Blackshear’s departure seemed to energize the Hawks (2-3), who trailed 43-27 when the Florida star left the court. That’s when St. Joseph’s went on a 29-16 spurt to cut it to three points on Funk’s basket with six minutes left.

But Johnson followed with a basket and Andrew Nembhard made another to extend the lead.

St. Joseph’s had one last charge, slicing things to 64-62 on Ryan Daly’s layup in the final minute. The Hawks had several chances to tighten things, but could not. “We’re not going to go down easy,” Daly said.

Florida will take on Miami here Friday for a spot in the Charleston Classic finals.

The Hawks face Missouri State on Friday.

Johnson also had a game-high 12 rebounds. Nembhard added 16 points.

Florida took control quickly and appeared to make this a runaway as Noah Locke had two 3-pointers and Nembhard also hit one from behind the arc as the Gators went ahead 11-2 less than two minutes in and steadily built its lead.

St. Joseph’s had hit 34 first-half 3s combined its first four games. It made just one of its 14 long-range attempts this time as it fell behind.

Daly led the Hawks with 25 points.

Swider scores 26, No. 17 Villanova routs MTSU 98-69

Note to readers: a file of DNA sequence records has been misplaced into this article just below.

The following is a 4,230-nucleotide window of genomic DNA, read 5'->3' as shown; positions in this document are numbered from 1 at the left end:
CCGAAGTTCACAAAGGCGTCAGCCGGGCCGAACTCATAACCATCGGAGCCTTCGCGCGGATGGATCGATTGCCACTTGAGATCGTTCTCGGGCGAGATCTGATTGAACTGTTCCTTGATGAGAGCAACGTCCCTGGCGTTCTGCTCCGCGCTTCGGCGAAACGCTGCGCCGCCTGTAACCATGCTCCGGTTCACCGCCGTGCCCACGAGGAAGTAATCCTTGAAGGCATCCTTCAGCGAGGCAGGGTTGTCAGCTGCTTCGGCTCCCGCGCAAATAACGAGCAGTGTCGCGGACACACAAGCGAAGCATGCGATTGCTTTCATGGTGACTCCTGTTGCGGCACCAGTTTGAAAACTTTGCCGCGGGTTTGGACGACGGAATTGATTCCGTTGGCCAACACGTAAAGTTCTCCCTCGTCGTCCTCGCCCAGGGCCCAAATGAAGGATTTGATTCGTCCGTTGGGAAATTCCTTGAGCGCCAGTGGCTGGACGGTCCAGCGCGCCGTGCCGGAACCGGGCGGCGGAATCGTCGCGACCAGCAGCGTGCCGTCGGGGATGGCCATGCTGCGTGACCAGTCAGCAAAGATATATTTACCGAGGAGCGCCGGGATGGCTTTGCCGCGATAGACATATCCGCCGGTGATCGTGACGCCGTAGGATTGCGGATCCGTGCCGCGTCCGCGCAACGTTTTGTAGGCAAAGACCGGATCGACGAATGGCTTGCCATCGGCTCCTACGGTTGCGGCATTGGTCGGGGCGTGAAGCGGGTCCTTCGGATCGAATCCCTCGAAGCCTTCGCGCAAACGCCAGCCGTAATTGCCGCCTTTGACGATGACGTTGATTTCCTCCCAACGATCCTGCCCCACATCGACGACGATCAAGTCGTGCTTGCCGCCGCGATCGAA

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Swider scores 26, No. 17 Villanova routs MTSU 98-69

CONWAY, S.C. -- It’s been awhile since No. 17 Villanova shot this well from long range. Cole Swider has never scored like this.

Swider scored a career-high 26 points with six 3-pointers, and the Wildcats routed Middle Tennessee 98-69 on Thursday in the quarterfinals of the Myrtle Beach Invitational.

Collin Gillespie added 16 points and hit four 3s, Justin Moore finished with 15 points and Jeremiah Robinson-Earl had 11 rebounds to help Villanova (3-1) - which never trailed, led by 35 and shot 57% while winning its second straight following a 25-point loss at No. 10 Ohio State.

And yet, another number in the box score caught coach Jay Wright’s eye - Swider’s seven rebounds.

“He’s more than just a shooter,” Wright said.

And the Wildcats have plenty of those. They made 18 3s - one shy of the school record, and their most since they also had 18 in a victory over Kansas at the 2018 Final Four.

“They have elite size with great shooters,” Middle Tennessee coach Nick McDevitt said, “and any short close-out or decent close-out results in three points.”

Eleven of them came during a first-half barrage that pushed the lead well into the 20s. Swider hit his fifth 3 from the corner shortly before the buzzer to put the Wildcats up 53-28 at halftime.

Saddiq Bey then took the lead to 30 with a 3-pointer two minutes into the second half.

Donovan Sims scored 18 points and C.J. Jones had 16 for the Blue Raiders (3-2). Leading scorer Antonio Green, averaging 23.5 points going into the game, finished with four points on 1-of-7 shooting while dealing with foul trouble.

“They’ve got a lot of interchangeable parts, so they were switching just to never let him see space,” McDevitt said.